Macklemore and Ryan Lewis have released their newest album “This Unruly Mess I’ve Made.” An album title has never been more appropriate. Macklemore and Lewis can’t determine what message they want to convey to their audiences, so they feebly attempt to tell multiple narratives. Every song seems distant from a unifying theme, and no song delves beyond the surface level if it tries to say something.
This can be expected from the duo who are known for breakout hits like “Thrift Store,” and “Can’t Hold Us.” These songs are great for opening up parties, but lack the substance to really mean anything after that. Which is fine; I’m sure Macklemore and Ryan Lewis know that these songs aren’t supposed to be taken seriously. Yet, when they juxtapose “Downtown,” a song about riding a sick moped, on the same album as “White Privilege,” a track about Macklemore coming to terms with his own appropriation of black culture, neither message gets through. The fun songs belittle the message of the songs that deal with heavy issues, and the heavy songs make the fun songs seem immature.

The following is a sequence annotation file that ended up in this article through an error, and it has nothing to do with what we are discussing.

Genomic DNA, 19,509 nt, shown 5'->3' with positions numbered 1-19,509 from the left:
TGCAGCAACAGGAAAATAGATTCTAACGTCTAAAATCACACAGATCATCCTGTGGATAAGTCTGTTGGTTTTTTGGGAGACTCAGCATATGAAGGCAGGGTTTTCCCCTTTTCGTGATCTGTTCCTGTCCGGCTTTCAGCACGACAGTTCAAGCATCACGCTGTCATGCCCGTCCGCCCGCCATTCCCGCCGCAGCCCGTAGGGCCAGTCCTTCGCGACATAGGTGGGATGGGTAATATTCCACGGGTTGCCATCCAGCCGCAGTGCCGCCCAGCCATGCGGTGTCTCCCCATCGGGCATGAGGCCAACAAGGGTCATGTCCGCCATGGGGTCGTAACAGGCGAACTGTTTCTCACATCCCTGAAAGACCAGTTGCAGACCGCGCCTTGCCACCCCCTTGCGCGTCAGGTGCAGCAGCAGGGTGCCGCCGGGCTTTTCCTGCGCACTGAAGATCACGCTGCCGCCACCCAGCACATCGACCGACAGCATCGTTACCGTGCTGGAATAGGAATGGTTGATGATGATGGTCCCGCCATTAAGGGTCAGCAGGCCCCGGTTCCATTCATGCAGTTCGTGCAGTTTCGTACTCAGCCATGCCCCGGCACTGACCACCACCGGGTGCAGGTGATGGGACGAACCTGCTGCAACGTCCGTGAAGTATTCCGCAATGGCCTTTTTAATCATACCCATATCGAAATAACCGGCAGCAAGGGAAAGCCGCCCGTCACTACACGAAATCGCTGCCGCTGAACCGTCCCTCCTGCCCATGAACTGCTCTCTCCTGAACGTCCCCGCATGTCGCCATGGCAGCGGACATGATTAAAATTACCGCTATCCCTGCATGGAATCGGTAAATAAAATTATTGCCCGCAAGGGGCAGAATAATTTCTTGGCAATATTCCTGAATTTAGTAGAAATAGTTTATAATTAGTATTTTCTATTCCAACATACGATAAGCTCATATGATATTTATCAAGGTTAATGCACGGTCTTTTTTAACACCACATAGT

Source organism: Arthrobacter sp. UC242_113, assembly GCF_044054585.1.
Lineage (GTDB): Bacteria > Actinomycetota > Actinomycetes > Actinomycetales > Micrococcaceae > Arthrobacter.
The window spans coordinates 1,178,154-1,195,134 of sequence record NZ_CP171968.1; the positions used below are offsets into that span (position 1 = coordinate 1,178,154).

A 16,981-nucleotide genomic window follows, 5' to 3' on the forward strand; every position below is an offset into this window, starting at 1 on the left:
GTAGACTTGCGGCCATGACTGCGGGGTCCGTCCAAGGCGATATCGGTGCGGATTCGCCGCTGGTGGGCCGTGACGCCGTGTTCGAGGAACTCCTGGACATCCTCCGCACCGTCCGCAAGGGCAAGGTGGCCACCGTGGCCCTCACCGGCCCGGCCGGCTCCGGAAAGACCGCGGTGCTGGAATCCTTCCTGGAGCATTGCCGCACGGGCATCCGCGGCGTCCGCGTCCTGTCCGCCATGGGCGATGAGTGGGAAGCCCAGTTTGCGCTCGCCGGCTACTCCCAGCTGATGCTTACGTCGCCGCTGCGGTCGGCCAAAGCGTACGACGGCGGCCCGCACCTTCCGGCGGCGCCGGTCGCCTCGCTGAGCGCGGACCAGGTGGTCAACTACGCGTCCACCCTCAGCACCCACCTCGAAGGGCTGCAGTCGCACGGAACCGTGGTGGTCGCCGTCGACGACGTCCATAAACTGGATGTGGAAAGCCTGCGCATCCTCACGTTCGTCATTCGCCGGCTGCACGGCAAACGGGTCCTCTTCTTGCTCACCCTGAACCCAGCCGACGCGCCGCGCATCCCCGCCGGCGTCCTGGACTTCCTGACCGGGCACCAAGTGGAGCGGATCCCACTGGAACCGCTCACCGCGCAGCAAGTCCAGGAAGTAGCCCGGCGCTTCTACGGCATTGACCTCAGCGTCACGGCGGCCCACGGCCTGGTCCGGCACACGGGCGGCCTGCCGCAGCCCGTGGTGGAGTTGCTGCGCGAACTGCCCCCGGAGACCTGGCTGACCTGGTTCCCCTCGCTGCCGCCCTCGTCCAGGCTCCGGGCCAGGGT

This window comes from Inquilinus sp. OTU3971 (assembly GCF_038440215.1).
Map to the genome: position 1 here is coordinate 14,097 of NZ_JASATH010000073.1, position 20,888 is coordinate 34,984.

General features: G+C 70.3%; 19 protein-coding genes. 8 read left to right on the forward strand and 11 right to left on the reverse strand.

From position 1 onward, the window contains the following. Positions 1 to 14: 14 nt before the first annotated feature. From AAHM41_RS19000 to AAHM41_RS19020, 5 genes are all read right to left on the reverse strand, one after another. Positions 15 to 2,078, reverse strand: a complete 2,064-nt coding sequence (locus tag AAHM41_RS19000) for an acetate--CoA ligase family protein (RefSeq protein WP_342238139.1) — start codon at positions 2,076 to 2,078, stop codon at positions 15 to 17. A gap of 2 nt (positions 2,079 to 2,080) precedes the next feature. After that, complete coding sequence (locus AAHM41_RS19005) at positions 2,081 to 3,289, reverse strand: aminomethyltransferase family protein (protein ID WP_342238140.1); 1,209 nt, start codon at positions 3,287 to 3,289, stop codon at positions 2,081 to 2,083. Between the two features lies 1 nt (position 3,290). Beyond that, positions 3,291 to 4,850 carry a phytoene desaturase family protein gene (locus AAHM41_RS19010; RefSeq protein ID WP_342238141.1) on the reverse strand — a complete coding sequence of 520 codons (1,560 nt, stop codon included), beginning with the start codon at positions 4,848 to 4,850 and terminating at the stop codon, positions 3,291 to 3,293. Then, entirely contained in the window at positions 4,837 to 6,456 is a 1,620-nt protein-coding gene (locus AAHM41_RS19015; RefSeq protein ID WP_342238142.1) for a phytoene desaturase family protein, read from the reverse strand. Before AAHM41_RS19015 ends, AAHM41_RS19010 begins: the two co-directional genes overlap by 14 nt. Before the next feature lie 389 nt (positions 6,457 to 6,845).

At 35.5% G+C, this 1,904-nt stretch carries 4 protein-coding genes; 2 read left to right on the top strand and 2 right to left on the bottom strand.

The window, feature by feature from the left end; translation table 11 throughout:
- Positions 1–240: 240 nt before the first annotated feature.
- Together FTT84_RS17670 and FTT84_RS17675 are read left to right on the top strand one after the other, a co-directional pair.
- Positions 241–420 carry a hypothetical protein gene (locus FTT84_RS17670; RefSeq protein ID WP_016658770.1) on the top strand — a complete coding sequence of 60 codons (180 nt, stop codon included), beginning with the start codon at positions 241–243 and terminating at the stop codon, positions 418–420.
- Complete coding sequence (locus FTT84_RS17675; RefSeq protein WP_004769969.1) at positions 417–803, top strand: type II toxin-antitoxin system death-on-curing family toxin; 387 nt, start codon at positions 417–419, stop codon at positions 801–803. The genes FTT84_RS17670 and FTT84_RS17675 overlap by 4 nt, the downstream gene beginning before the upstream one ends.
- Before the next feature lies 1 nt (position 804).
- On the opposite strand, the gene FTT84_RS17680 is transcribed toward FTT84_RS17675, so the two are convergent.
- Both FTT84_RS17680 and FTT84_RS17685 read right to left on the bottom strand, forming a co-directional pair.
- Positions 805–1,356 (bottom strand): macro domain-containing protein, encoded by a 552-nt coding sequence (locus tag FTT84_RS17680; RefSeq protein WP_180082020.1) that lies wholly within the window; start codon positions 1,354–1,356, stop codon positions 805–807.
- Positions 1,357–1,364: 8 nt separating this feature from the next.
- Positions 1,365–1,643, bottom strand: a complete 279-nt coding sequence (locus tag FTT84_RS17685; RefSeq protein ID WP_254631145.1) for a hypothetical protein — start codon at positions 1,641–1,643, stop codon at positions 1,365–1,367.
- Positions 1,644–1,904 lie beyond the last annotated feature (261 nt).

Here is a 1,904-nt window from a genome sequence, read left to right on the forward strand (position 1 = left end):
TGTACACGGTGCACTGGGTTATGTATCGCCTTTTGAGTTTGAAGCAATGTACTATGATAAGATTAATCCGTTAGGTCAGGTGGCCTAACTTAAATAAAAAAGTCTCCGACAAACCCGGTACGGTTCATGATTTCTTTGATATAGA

A great pleasure of listening to albums is how painlessly an album shifts from song to song. Allowing the listener to take a different perspective of the same central theme of the album. “This Unruly Mess I’ve Made” shifts like a Ford truck in disrepair: jerky and violent with a high chance of staling.
Macklemore and Ryan Lewis’s mission to educate their pop-rap audience about social injustice is honorable but poorly executed. The album is reminiscent of the party host who throws the greatest party ever, but calls the cops later. Macklemore and Ryan Lewis have stepped out of their wheel house of producing pop hits. Its best they save the politics for rallies.
No one is going to take the artist who sings “And We Danced” seriously.